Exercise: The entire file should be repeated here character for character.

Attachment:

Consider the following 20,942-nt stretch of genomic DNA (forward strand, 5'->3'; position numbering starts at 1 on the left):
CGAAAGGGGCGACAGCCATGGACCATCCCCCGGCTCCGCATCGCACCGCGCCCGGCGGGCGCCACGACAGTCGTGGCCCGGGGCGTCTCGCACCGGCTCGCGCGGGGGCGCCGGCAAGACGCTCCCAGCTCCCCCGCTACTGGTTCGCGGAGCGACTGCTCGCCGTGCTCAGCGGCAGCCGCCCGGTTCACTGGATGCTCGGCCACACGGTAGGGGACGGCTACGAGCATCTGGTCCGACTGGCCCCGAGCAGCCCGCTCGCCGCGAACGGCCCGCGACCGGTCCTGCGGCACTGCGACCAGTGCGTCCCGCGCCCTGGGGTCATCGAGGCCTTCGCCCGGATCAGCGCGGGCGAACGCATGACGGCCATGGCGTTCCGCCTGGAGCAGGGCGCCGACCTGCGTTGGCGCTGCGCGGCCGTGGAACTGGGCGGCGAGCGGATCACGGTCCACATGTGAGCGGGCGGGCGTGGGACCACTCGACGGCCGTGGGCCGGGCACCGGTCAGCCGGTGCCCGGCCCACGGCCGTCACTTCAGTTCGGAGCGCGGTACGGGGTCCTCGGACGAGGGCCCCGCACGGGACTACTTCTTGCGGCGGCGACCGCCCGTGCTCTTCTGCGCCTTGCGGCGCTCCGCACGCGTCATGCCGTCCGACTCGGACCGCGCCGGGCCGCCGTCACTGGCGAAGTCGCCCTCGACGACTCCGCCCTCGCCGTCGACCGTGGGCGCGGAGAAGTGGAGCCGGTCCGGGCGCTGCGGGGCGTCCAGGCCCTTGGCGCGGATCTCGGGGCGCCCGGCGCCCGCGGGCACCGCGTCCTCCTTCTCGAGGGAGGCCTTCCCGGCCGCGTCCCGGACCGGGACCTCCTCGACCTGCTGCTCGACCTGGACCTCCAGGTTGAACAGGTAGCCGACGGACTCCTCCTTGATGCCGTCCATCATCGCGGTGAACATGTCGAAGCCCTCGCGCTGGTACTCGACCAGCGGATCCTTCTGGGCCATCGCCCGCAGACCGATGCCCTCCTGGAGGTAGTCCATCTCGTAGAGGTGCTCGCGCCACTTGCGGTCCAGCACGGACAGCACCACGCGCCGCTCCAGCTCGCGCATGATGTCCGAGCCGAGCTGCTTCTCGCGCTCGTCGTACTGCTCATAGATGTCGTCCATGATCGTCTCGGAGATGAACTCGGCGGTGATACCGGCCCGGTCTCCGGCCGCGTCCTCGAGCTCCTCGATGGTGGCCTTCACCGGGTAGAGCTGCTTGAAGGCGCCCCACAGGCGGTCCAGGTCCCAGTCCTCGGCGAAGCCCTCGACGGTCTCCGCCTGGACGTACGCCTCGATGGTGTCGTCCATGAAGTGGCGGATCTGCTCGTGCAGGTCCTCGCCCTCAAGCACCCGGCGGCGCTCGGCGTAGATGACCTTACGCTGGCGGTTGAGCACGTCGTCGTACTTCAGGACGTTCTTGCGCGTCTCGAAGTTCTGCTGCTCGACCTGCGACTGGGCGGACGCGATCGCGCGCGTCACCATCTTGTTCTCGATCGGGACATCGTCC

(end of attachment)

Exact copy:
Consider the following 20,942-nt stretch of genomic DNA (forward strand, 5'->3'; position numbering starts at 1 on the left):
CGAAAGGGGCGACAGCCATGGACCATCCCCCGGCTCCGCATCGCACCGCGCCCGGCGGGCGCCACGACAGTCGTGGCCCGGGGCGTCTCGCACCGGCTCGCGCGGGGGCGCCGGCAAGACGCTCCCAGCTCCCCCGCTACTGGTTCGCGGAGCGACTGCTCGCCGTGCTCAGCGGCAGCCGCCCGGTTCACTGGATGCTCGGCCACACGGTAGGGGACGGCTACGAGCATCTGGTCCGACTGGCCCCGAGCAGCCCGCTCGCCGCGAACGGCCCGCGACCGGTCCTGCGGCACTGCGACCAGTGCGTCCCGCGCCCTGGGGTCATCGAGGCCTTCGCCCGGATCAGCGCGGGCGAACGCATGACGGCCATGGCGTTCCGCCTGGAGCAGGGCGCCGACCTGCGTTGGCGCTGCGCGGCCGTGGAACTGGGCGGCGAGCGGATCACGGTCCACATGTGAGCGGGCGGGCGTGGGACCACTCGACGGCCGTGGGCCGGGCACCGGTCAGCCGGTGCCCGGCCCACGGCCGTCACTTCAGTTCGGAGCGCGGTACGGGGTCCTCGGACGAGGGCCCCGCACGGGACTACTTCTTGCGGCGGCGACCGCCCGTGCTCTTCTGCGCCTTGCGGCGCTCCGCACGCGTCATGCCGTCCGACTCGGACCGCGCCGGGCCGCCGTCACTGGCGAAGTCGCCCTCGACGACTCCGCCCTCGCCGTCGACCGTGGGCGCGGAGAAGTGGAGCCGGTCCGGGCGCTGCGGGGCGTCCAGGCCCTTGGCGCGGATCTCGGGGCGCCCGGCGCCCGCGGGCACCGCGTCCTCCTTCTCGAGGGAGGCCTTCCCGGCCGCGTCCCGGACCGGGACCTCCTCGACCTGCTGCTCGACCTGGACCTCCAGGTTGAACAGGTAGCCGACGGACTCCTCCTTGATGCCGTCCATCATCGCGGTGAACATGTCGAAGCCCTCGCGCTGGTACTCGACCAGCGGATCCTTCTGGGCCATCGCCCGCAGACCGATGCCCTCCTGGAGGTAGTCCATCTCGTAGAGGTGCTCGCGCCACTTGCGGTCCAGCACGGACAGCACCACGCGCCGCTCCAGCTCGCGCATGATGTCCGAGCCGAGCTGCTTCTCGCGCTCGTCGTACTGCTCATAGATGTCGTCCATGATCGTCTCGGAGATGAACTCGGCGGTGATACCGGCCCGGTCTCCGGCCGCGTCCTCGAGCTCCTCGATGGTGGCCTTCACCGGGTAGAGCTGCTTGAAGGCGCCCCACAGGCGGTCCAGGTCCCAGTCCTCGGCGAAGCCCTCGACGGTCTCCGCCTGGACGTACGCCTCGATGGTGTCGTCCATGAAGTGGCGGATCTGCTCGTGCAGGTCCTCGCCCTCAAGCACCCGGCGGCGCTCGGCGTAGATGACCTTACGCTGGCGGTTGAGCACGTCGTCGTACTTCAGGACGTTCTTGCGCGTCTCGAAGTTCTGCTGCTCGACCTGCGACTGGGCGGACGCGATCGCGCGCGTCACCATCTTGTTCTCGATCGGGACATCGTCC